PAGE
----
Therapeutic Pipeline Updates in Hepatitis B Virus for 2024

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In this segment of our 6-part discussion on updates and unmet needs within the management of hepatitis B virus focuses on updates in the therapeutic pipeline.

In recognition of May 19 as World Hepatitis Testing Day and the month of May as Hepatitis Awareness Month, we are launching our latest HCPLive Special Report, which spotlights a conversation between subject matter experts on updates and unmet needs in the management of hepatitis B virus (HBV) in 2024.

Although not discussed with the same frequency and urgency as hepatitis C (HCV) within public health circles, HBV represents a significant impact to public health globally and within the US, where an estimated 2.4 million are chronically infected, because unlike with HCV, there is no cure for these chronically infected patients. However, like HCV, the ongoing opioid crisis in the US has contributed to ballooning rates of acute hepatitis B infection in recent years and only 25% of infected individuals receive a diagnosis, according to the Hepatitis B Foundation.

The fourth in our 6-part series, begins with moderator Chari Cohen, DrPH, MPH, asking Nancy Reau, MD, and Andrew Talal, MD about the future of HBV treatments. Reau highlights the effectiveness of existing antiviral therapies, emphasizing that while new treatments are desirable, current treatments are quite effective when used. Reau goes on to stress the importance of HBV vaccination as a preventative measure. Reau mentioned the exciting potential of novel therapies, such as gene editing, but expressed hesitancy around predicting which new approaches would be most successful.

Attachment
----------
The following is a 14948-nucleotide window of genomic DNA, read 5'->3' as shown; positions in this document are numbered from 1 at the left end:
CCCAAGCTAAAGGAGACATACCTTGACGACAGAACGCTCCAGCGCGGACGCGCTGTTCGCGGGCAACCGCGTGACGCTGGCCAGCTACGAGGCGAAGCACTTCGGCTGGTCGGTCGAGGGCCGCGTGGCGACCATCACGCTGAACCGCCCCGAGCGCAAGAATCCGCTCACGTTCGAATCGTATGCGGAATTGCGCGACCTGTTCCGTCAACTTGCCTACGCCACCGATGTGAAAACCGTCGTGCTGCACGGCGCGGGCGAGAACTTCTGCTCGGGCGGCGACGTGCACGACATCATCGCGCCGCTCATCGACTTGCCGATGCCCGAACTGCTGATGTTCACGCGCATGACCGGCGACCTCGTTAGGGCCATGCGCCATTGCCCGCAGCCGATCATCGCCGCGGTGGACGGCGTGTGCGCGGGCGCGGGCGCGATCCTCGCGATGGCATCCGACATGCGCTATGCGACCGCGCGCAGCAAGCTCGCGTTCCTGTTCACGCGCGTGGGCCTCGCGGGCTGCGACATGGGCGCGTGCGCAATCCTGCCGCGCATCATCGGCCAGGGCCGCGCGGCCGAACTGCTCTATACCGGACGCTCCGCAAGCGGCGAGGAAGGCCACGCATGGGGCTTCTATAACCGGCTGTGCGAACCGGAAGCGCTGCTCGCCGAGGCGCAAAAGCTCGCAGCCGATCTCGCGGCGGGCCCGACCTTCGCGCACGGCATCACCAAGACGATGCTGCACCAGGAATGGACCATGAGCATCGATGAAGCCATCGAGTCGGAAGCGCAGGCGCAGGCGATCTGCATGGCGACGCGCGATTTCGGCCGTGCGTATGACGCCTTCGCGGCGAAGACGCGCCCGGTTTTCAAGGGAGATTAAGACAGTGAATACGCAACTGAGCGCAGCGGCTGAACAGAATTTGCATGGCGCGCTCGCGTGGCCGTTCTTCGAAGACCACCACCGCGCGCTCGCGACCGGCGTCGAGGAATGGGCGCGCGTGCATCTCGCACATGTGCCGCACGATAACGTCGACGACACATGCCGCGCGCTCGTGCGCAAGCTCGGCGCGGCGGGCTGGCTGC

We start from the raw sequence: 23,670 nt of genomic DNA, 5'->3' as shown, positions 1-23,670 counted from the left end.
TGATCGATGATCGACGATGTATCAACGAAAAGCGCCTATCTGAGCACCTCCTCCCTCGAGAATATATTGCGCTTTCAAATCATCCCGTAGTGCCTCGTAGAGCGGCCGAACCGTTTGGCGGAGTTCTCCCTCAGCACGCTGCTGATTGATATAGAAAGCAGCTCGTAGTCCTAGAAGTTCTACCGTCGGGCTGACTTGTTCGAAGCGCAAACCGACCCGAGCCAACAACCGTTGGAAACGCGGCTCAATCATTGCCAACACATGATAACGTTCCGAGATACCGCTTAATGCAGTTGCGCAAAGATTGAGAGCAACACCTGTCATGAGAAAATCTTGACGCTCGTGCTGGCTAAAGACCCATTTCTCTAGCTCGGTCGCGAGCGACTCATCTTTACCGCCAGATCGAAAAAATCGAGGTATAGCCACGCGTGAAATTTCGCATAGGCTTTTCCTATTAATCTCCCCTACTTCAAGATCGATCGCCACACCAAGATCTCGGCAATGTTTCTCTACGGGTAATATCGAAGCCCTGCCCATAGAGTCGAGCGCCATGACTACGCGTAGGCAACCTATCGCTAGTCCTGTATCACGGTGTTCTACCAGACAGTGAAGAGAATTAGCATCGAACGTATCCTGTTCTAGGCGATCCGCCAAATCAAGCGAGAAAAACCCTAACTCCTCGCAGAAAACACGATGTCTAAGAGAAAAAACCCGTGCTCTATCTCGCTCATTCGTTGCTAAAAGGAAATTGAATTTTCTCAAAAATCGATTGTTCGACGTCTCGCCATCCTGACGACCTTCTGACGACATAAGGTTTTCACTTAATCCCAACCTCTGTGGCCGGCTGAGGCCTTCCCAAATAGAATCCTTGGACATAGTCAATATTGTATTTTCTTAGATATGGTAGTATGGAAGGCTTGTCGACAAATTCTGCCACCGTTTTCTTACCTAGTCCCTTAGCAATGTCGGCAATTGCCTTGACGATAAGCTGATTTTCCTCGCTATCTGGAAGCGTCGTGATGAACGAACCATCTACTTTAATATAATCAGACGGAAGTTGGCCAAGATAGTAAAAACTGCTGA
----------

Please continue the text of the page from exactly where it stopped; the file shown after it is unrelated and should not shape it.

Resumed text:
Talal agreed with Reau on the effectiveness of current therapies and the importance of vaccination. He pointed out that the use of combination therapies and treatment duration are ongoing areas of investigation. Talal likened the future of HBV treatment to the multi-targeted approach used in HIV therapy, noting the development of entry inhibitors and treatments that boost the host immune response.

In this 6-part discussion, our group of experts tackles the following topics:

Panelists:

  • Chari Cohen, DrPH, MPH (Moderator): President of the Hepatitis B Foundation.
  • Nancy Reau, MD: Richard B. Capps Chair of Hepatology, Associate Director of Solid Organ Transplantation, and Section Chief of Hepatology at Rush University Medical Center.
  • Andrew Talal, MD: Professor of Medicine and Founder/Director of the Center for Research and Clinical Care in Liver Disease at the State University of New York at Buffalo - School of Medicine and Biomedical Sciences.
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